Tuesday, December 12, 2006

From the collector community ....

Here's a comment from Robert Corey, who as you will see truly knows the collecting side, which he was gracious enough to let me port over from the eBay blog. I'll attach some notes from me as a comment; I do think the issues Robert raises are right at the heart of things.

And here's Robert:

Yah -- reading the first post does make the second seem less grandiose. I'm your basic occasional reader of Heinlein and Asimov. Not in any way drawn to science fiction, so no surprise this is the first I see your name.

I'm not certain how you can enforce the covenants you place upon the buyers. I just know that as an occasional non-profit accountant that conditional accessions are recorded in the books as a liability, until the conditions are satisfied. I've not encountered conditions of perpetuity -- they are more for gifts-in-kind than monetary -- more a museum concern than a human services concern. My museum work was never in accounting, but as a curatorial/coservation assistant. And the standard line there was "don't accept conditional accessions." -- Demand a no-strings letter of transmittal. If conditions are this onerous for gifts -- imagine how much more for purchases. I'm sure it's done. I doubt it's done gladly.
Dec-10-06 21:27:37 PST

1 comment:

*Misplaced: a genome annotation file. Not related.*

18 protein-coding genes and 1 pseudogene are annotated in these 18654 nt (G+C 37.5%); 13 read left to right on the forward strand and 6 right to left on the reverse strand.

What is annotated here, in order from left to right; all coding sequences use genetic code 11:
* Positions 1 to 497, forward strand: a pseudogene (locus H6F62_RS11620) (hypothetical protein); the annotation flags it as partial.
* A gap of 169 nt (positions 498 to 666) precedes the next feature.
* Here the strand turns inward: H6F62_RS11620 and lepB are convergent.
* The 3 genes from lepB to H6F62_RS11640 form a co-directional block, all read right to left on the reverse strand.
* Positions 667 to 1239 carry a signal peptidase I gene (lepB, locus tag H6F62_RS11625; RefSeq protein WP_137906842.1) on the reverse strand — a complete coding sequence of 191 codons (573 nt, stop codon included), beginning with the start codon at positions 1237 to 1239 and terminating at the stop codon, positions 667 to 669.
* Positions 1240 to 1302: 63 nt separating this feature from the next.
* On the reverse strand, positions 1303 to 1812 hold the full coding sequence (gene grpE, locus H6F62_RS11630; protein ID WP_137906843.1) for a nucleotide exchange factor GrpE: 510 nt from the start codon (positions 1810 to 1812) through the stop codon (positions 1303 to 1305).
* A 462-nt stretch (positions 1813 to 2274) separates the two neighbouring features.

John Barnes said...

Thanks very much -- this is exactly the kind of comment I was hoping to attract. Are there particular conditions that are especially onerous, or is it just the idea that there are any conditions at all that make it uncomfortable?

Enforcement on these things is always spotty at best and often really nonexistent; the idea is more that the collector commits to the availability than that the cops are going to come and force him to let Professor X look at his stuff. There are some collector clauses like this for art museums -- i.e. some museums will impose some conditions on future collectors -- but most of those have to do with not breaking the chain of provenance.

More thoughts, anyone?
Dec-11-06 04:27:02 PST

And a comment now that I've thought further: in collecting stuff like this, value derives partly from significance, and partly from the rights one holds. That is, if you are collecting Joe Novelist's papers, it's very much in your interest to have Arnold Professor and his grad students publishing papers about Joe, and teaching his books in their classes, and securing his position in literature. But on the other hand, the more rights you DON'T have, the less desirable it is to buy the package. Interesting problem; would one of our market enthusiasts (I know we have them among us) like to talk about that conflict?